She dragged herself the last hundred yards to Hilary’s, all the energy gone out of her, but at least the lights were still on. Hilary was seven years younger than her, same dad, different mother. They hadn’t spent a lot of time together when they were younger but they’d picked up later, got on well. She felt such relief walking up the front path it was like heat running through her.
She rang. The sound on the television went off. She waited. No one came to the door. She rang again. After a moment or two, footsteps.
‘Who is it?’
Nothing. Then the door opened a few inches on the chain. She could see her sister’s hand, the side of her head, her shoulder.
‘Hil? It’s me.’
‘What do you want?’
‘Can I come in?’
She couldn’t believe what she was hearing but then she realised. ‘It’s OK. I’m on my own.’
‘It’s late and Mike’s on a night shift. He’s not here.’
‘What’s that got to do with anything? Let me in, Hil. I’m cold, my foot’s hurt, and I’ve walked miles.’
‘What for? What are you doing here?’
‘I daren’t go home.’
‘For Christ’s sake, are you daft or something? I don’t care if you are my sister, you know what happened today, and it’s all over the news. He murdered three women, Lynne, and how they managed to find him not guilty God only knows. So now he’s a free man and you’re wetting yourself and in your shoes so would I be. I’m sorry for you. Only you’re not coming in and staying here, I’m on my own with the kids and –’
‘He wouldn’t come here.’
‘Of course he’d come here. Where else could you be? He’ll know and he’d come and I’m not having it. Go and check into a B & B.’
‘I haven’t got any money, Hil . . .’
Hilary swore and pushed the door closed again, muttering to her to wait.
‘Here, but that’s it, don’t come back here, Lynne. I’m sorry but I’m not taking the risk. Go on, you’ll get somewhere if you hurry up.’ Her hand, with a twenty-pound note in it, came through the opening.
She stood after the door had closed and the chain and bolts been drawn, the money clenched in her hand. The lights went out downstairs. A low one went on in the bedroom. She looked up, wondering if Hil would change her mind. But she wouldn’t and who could blame her? She was right. It was one place he’d come looking, and Mike was on nights so she was on her own with two kids.
She turned away and began to walk slowly back down the road. Twenty quid wasn’t enough for a night’s B & B, even if she could find one to take her in at this time and without even a toothbrush. Come on.
The main road was deserted. She took off both her shoes now, it was easier than having the strap rub on the raw blister. She walked without thinking, back towards the town, not wanting to put the thought of going home into her mind. Where else? She stumbled, pain shooting up through the sole of her bare foot where she had trodden on a stone.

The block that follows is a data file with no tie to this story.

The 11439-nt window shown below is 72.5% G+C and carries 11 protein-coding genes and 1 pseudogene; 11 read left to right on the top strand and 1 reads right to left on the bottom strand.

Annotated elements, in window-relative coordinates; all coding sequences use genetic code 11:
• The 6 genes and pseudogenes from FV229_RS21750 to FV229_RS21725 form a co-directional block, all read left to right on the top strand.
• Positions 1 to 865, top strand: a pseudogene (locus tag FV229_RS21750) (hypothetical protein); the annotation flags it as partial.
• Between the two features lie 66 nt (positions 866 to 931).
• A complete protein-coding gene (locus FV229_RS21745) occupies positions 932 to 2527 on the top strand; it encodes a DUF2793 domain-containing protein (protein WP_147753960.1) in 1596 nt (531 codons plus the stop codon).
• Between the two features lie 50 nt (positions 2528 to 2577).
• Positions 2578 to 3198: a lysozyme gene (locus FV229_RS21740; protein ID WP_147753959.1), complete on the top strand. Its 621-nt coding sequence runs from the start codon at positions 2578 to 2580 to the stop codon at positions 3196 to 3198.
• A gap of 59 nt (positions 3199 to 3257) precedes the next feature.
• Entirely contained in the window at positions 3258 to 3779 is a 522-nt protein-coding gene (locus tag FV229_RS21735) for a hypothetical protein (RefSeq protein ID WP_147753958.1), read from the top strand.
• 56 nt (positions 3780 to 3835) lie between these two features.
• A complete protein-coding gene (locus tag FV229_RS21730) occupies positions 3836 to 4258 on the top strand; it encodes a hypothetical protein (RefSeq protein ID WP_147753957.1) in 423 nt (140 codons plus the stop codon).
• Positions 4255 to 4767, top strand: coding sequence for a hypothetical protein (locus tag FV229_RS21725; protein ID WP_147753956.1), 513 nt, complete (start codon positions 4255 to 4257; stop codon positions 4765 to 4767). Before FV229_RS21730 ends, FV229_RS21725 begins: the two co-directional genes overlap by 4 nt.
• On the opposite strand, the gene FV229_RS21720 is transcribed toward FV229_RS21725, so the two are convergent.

There was a bus stop, with a half-shelter and an iron seat, and when she sat down in the dark and put her hand on her foot to soothe it, the hand came away wet with blood. Only now did she cry.
The lights of a car washed over her. The car pulled in a few yards ahead. She didn’t need that, some guy on the prowl thinking she was a tart. She got up, about to run, in spite of her foot.
Now it was a torch in her face. ‘Hold on a minute.’
The last puff of energy drained away and she sat down heavily on the bench.
The copper was joined by his mate. ‘Are you all right, love?’
‘No,’ Lynne said. ‘Since you ask.’
They could have done anything, quizzed her for soliciting, checked her for drugs, asked to see ID, anything at all. What they actually did was put her in the back of the patrol car and take her to the Crofton A & E. It was empty apart from a mother and child who went into a cubicle as Lynne arrived.
No one seemed to have recognised her, not the policemen, nor the nurse who cleaned up her foot or the doctor who stitched it. One of the coppers got her a cup of tea from the machine.
The radio in the car was yattering to itself but apparently no one wanted these two.
‘Right, we’ll take you home and see you in. Got any painkillers? Used to give you those at the hospital. Not any more.’
She told them the address because she’d given up now, too weary to think of anywhere else. In any case, where was there?
She felt safe in the car. But when they turned into the street she began to shake. Her stomach turned over.
‘This one, is it?’
‘Next . . . it’s one up. Thank you . . . thanks a lot.’
‘All right, I’ll see you in.’
‘No,’ Lynne said, scrambling out and almost falling as her foot hit the pavement. ‘I’m fine. Thanks.’
She had to hop up the path. The copper had got out and he stood there, his torch following her all the way.
‘Thanks.’ But she whispered it, terrified he would hear, waiting for the light to go on.